It’s time to post some more favourite metaphors and phrases I’ve found in my reading:

by jenniferlbryce

Description of W.H. Auden: He suddenly looked terribly old and frail but as nobly formal as a Gothic cathedral Oliver Sacks: On the Move, p.199
The leaching of her own identity by dementia Oliver Sacks: On the Move, p.301
Precisely buttoned blouse Maggie O’Farrell: I am, I am, I am, p. 4
Her scarves skewered to sweaters with a silver pin Maggie O’Farrell: I am, I am, I am, p.13
The drawl and snap of the upper classes Alan Hollinghurst: The Sparsholt Affair, p. 88
A smile across the glooming mahogany of the table Alan Hollinghurst: The Sparsholt Affair, p.438
The sergeant, a tall sinewy machine, had been trained to such a pitch of frightfulness that at a moment’s warning he could divest himself of all semblance of humanity Siegfried Sassoon: Complete Memoirs of George Sherston, p.289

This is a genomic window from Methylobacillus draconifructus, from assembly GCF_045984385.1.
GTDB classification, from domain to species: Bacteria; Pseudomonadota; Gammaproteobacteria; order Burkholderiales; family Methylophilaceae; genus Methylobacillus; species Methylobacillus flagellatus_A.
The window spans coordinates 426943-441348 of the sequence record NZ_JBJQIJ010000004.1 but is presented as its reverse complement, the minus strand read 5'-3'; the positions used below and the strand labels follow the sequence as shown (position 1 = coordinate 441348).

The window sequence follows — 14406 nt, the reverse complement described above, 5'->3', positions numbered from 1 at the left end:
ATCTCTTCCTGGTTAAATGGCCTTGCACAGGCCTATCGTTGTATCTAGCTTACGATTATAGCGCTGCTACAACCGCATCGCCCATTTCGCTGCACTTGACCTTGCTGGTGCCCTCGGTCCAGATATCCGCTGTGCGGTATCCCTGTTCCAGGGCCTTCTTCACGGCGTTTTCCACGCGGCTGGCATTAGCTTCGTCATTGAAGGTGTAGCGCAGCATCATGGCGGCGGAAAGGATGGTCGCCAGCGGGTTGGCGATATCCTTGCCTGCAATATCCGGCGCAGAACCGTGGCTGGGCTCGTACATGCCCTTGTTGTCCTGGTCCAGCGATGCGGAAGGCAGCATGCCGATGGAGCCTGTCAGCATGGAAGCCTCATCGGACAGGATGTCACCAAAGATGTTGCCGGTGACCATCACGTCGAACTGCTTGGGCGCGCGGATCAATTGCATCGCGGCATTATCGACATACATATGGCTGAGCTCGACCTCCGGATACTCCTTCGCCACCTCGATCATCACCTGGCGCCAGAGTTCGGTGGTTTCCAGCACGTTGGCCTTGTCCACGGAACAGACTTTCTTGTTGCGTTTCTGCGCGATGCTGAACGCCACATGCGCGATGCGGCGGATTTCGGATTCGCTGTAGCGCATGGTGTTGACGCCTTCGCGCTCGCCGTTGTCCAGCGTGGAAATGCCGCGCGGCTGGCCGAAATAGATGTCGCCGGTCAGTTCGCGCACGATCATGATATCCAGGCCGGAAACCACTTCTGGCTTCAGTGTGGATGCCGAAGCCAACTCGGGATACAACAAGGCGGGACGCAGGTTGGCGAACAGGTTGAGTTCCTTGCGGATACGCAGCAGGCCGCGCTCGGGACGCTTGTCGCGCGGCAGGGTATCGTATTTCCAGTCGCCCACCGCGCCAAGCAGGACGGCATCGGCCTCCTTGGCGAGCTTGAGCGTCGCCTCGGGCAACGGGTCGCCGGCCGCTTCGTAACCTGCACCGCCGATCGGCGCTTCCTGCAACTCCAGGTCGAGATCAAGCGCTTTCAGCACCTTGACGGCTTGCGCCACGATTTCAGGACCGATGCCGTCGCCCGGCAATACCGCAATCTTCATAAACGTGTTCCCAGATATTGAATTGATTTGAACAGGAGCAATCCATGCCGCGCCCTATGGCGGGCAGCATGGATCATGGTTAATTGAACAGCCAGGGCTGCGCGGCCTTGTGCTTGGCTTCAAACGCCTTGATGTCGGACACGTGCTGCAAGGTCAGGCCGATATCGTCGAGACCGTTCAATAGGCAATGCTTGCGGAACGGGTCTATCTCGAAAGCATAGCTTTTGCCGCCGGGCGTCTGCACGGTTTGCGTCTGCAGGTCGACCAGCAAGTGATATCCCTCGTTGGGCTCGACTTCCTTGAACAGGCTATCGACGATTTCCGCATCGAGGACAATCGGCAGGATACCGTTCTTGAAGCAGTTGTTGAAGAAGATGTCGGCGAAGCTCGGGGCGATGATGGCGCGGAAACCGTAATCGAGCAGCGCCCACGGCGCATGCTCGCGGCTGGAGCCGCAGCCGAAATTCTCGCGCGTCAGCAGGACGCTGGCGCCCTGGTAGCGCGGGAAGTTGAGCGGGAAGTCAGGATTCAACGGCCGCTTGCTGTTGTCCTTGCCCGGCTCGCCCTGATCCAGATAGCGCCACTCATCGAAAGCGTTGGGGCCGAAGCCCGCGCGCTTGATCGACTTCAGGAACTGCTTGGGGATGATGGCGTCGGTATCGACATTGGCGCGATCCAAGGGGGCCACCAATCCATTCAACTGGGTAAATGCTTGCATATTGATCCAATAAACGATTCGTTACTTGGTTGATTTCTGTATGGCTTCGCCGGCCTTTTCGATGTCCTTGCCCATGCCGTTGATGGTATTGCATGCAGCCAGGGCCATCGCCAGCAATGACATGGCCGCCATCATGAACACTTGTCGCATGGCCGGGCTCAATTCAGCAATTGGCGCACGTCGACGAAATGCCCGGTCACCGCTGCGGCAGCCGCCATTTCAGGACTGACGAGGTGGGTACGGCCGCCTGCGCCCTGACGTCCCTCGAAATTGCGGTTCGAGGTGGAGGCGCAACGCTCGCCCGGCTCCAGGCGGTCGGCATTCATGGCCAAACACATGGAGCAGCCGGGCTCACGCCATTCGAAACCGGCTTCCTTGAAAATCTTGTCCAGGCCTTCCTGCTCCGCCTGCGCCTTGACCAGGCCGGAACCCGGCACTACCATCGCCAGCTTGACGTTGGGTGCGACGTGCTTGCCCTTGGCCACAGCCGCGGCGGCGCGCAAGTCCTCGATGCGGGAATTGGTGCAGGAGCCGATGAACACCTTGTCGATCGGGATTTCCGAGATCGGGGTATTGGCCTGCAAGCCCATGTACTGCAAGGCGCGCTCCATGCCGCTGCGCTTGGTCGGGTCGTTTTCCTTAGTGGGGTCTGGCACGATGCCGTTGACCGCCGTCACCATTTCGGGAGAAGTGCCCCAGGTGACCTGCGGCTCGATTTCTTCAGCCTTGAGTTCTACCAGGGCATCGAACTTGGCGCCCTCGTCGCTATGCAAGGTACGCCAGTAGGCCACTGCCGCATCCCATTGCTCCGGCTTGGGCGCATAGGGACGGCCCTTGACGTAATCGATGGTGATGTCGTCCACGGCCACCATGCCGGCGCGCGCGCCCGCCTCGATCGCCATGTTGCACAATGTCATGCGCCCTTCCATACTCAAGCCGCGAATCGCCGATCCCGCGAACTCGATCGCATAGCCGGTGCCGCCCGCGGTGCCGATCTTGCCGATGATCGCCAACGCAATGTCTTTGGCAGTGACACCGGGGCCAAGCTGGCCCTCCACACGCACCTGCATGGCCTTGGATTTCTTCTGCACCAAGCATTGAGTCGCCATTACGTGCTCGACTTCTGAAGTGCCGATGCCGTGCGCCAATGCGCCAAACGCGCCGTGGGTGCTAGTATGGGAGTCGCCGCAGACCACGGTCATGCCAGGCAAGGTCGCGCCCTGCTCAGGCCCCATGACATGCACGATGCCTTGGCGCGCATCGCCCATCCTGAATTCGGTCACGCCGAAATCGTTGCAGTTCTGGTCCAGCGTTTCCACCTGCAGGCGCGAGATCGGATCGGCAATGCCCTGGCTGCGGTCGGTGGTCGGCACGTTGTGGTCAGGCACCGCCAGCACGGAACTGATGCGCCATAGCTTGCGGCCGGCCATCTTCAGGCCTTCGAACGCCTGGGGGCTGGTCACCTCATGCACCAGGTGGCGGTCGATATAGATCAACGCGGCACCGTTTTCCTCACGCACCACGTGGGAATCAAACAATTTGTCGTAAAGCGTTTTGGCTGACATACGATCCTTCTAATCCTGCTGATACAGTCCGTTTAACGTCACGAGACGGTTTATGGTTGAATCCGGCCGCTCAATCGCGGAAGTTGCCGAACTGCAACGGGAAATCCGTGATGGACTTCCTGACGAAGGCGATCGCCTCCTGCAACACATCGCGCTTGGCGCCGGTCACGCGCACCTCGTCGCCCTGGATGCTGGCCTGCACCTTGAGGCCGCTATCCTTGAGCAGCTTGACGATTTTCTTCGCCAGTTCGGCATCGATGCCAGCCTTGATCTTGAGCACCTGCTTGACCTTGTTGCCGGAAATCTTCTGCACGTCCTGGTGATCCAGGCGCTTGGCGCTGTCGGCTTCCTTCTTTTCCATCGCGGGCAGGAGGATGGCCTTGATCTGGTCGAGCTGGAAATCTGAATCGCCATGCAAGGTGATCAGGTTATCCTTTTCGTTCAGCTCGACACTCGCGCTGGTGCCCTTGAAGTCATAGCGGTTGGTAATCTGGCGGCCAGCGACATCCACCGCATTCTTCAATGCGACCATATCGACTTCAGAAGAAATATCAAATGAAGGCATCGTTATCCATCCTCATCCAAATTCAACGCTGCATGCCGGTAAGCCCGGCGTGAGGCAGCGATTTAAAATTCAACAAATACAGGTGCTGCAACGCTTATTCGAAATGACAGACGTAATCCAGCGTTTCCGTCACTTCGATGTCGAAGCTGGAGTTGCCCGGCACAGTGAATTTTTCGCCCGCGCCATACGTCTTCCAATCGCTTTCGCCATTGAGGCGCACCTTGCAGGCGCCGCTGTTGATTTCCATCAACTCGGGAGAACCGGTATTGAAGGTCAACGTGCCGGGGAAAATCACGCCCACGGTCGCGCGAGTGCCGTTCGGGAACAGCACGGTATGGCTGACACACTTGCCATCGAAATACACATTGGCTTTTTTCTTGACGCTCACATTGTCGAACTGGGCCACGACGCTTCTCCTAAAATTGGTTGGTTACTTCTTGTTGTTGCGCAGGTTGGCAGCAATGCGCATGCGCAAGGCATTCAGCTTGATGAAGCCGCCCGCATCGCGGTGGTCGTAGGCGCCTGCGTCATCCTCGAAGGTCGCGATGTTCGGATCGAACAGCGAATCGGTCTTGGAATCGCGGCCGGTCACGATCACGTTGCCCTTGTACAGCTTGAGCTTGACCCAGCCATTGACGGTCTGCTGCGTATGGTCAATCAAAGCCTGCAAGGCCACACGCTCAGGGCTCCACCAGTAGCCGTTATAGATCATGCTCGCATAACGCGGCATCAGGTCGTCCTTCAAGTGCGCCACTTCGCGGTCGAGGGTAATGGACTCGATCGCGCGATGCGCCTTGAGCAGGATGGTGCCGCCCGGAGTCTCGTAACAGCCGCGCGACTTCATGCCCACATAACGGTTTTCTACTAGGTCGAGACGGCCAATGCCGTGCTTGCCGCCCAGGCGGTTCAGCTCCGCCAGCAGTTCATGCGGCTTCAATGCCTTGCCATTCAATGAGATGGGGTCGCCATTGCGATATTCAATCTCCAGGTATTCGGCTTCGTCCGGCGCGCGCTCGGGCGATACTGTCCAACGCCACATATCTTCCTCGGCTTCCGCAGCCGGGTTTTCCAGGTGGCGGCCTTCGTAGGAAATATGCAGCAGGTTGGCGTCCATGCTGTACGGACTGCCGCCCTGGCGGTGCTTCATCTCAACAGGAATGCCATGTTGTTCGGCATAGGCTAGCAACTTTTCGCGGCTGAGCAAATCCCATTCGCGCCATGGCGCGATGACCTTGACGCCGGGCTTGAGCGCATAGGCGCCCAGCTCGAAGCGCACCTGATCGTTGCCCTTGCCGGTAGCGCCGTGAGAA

The clogging monotony of life in the line Siegfried Sassoon: Complete Memoirs of George Sherston, p.309
Leake and I meandered along the empty street, accompanied by our tipsy shadows Siegfried Sassoon: Complete Memoirs of George Sherston, p.415
The limitless prairies of my ignorance Siegfried Sassoon: Complete Memoirs of George Sherston, p.489
The creeping glacier of worry Richard Flanagan: First Person, p. 67
The solicitor’s dank dun-coloured room, grimed with greed Richard Flanagan: First Person, p. 169
Fondness seems a rather pastel version of love Virginia Lloyd: Girls at the Piano, p. 26
The rhythmic collapse of the waves Amy Witting: A Change in the Lighting, p.80
The harsh, virtuous smell of cleaning powder Amy Witting: A Change in the Lighting, p.137
Her mother’s quick foreboding tread Amy Witting: I for Isobel, p.12
Boredom roosting on their shoulders Amy Witting: I for Isobel, p.93